THERE was an awkward moment Tuesday for Sen. Arlen Specter, Pennsylvania's sort-of Republican, when Megyn Kelly of Fox News asked him about a provision of which he evidently was unaware in the stimulus package for which he'd just voted.
The provision would create a national coordinator for health information technology who would monitor treatments to make sure what your doctor is doing is what the federal government deems cost effective. It's modeled on the practice in Britain where elderly patients are denied expensive treatments because they are likely to die soon anyway.
If the provision had been law, Mr. Specter, 79, might have been denied coverage for the cancer treatments that have kept him alive.
Stuff like this is why there should have been hearings on the stimulus package, Mr. Specter told Ms. Kelly. But it was his vote, and those of Sens. Susan Collins and Olympia Snowe, "moderate" Republicans from Maine, which rushed the bill through without hearings.
Congress will fix the "kill Granny" provision, Mr. Specter assured Ms. Kelly. But it's a lot harder to remove a bad idea once it's become law than to keep it from being enacted in the first place.
Whatever you think of the merits of "health-technology coordination," what's it doing in an economic stimulus bill?
Many think the greatest achievement of Bill Clinton's presidency was welfare reform. Both the House and Senate versions of the stimulus bill would undo welfare reform by restoring the funding system of the old Aid to Families With Dependent Children.
"The new welfare system created by the stimulus bills is actually worse than the old AFDC program because it rewards the states more heavily to increase their caseloads," according to Heritage Foundation analysts Robert Rector and Katherine Bradley.
What is a provision encouraging people to quit work and go on welfare doing in an economic stimulus bill? And, as with the "kill Granny" provision, shouldn't such a major policy change be subject to thorough debate before it is enacted into law?
President Barack Obama said it would be a "catastrophe" if the stimulus bill wasn't passed on his timetable. That view wasn't shared by the nonpartisan Congressional Budget Office, which said the economy should start to recover by the end of the year even without a stimulus bill and that the bill the President wanted would do nothing to help the economy this year. The Congressional Budget Office did say it would help somewhat next year, but would damage economic growth in the years after 2010.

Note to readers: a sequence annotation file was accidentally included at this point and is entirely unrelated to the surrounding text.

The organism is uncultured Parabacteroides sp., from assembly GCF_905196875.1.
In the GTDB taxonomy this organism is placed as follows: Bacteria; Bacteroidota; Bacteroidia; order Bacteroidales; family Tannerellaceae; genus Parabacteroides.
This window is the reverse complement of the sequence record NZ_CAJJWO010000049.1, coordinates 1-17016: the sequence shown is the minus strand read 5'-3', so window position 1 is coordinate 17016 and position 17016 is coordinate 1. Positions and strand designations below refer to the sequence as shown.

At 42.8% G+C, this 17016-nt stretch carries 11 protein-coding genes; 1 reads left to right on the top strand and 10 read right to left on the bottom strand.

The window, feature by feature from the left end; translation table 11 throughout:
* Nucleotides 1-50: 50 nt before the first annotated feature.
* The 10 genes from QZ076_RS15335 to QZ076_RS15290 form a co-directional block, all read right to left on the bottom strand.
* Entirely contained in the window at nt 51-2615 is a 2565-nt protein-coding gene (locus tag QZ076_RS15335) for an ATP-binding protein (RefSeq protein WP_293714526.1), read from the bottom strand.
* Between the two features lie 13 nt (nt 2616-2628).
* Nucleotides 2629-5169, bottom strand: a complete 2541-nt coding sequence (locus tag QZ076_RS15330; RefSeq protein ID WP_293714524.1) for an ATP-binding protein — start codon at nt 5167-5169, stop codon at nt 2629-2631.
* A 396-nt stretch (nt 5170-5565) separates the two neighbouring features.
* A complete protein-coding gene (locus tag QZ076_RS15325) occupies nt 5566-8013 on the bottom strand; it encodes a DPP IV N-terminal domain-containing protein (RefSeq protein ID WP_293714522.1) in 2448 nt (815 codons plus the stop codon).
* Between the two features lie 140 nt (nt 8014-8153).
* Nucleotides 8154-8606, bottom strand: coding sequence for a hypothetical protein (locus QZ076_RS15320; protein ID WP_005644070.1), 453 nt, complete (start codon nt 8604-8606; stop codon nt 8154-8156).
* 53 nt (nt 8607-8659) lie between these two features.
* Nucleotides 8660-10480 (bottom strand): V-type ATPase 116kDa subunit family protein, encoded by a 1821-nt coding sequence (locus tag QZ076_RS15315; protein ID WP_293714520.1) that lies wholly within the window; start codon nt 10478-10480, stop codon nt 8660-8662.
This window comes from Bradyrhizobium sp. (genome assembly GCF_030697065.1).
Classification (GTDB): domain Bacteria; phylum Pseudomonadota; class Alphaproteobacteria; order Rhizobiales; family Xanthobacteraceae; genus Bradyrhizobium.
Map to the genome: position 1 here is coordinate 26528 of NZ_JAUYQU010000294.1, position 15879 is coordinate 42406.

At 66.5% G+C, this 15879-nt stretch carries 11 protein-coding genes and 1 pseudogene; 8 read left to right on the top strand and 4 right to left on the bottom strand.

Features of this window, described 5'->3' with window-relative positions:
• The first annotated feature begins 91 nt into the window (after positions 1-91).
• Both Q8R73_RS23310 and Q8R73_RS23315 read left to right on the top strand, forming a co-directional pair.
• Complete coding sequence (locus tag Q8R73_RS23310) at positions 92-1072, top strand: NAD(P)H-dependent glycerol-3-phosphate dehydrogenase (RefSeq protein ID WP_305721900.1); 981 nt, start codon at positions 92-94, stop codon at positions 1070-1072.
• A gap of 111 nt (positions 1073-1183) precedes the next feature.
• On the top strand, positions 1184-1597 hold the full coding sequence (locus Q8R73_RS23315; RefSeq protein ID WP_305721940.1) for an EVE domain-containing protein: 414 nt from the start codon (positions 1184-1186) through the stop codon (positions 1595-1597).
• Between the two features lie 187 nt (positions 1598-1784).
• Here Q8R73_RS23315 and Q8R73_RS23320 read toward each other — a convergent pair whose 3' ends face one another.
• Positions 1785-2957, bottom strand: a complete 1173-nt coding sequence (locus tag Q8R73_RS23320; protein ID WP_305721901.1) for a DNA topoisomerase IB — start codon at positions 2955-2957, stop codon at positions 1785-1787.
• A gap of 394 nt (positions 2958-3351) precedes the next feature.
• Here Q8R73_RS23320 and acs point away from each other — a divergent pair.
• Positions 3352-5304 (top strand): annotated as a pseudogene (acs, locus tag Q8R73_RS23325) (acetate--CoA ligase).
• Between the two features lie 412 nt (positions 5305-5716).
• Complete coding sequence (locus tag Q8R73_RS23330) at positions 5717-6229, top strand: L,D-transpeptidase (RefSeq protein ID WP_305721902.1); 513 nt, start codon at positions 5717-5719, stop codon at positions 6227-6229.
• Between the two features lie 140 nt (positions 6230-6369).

The President has been disingenuous in describing the bill, and its critics.
"What it does not contain is not a single pet project, not a single earmark," Mr. Obama said in his news conference Monday. But how would you describe the $30 million in the bill to protect the wetlands habitat of, among other things, the salt marsh harvest mouse in House Speaker Nancy Pelosi's district? Or the $2.25 billion for national parks sought by Craig Obey, chief lobbyist for the National Parks Conservation Association and the son of Rep. David Obey (D., Wis.), chairman of the House Appropriations Committee? Or the $8 billion for a light-rail line between Los Angeles and Los Vegas sought by Senate Majority Leader Harry Reid (D., Nev.)? Or the $300 million for electric vehicles, some of which could go for "neighborhood" vehicles resembling golf carts that would be built in North Dakota, home of Sen. Byron Dorgan, a member of the Senate Appropriations Committee? Or the list is legion.
"Some of the projects bear the prime characteristics of pork - tailored to benefit specific interests or to have thinly disguised links to local projects," the Associated Press said.
Some critics of the porkalooza want to do nothing, Mr. Obama said at a rally in Fort Myers, Fla, on Tuesday. "In truth, few of those involved in the stimulus debate are suggesting that the government should not take action to aid the economy," noted the Washington Post.
Mr. Obama is still in campaign mode, because he is very good at it, and it is easier than governing. But at some point, people care more about performance than about the promises you make. That point may be closer than Mr. Obama realizes.
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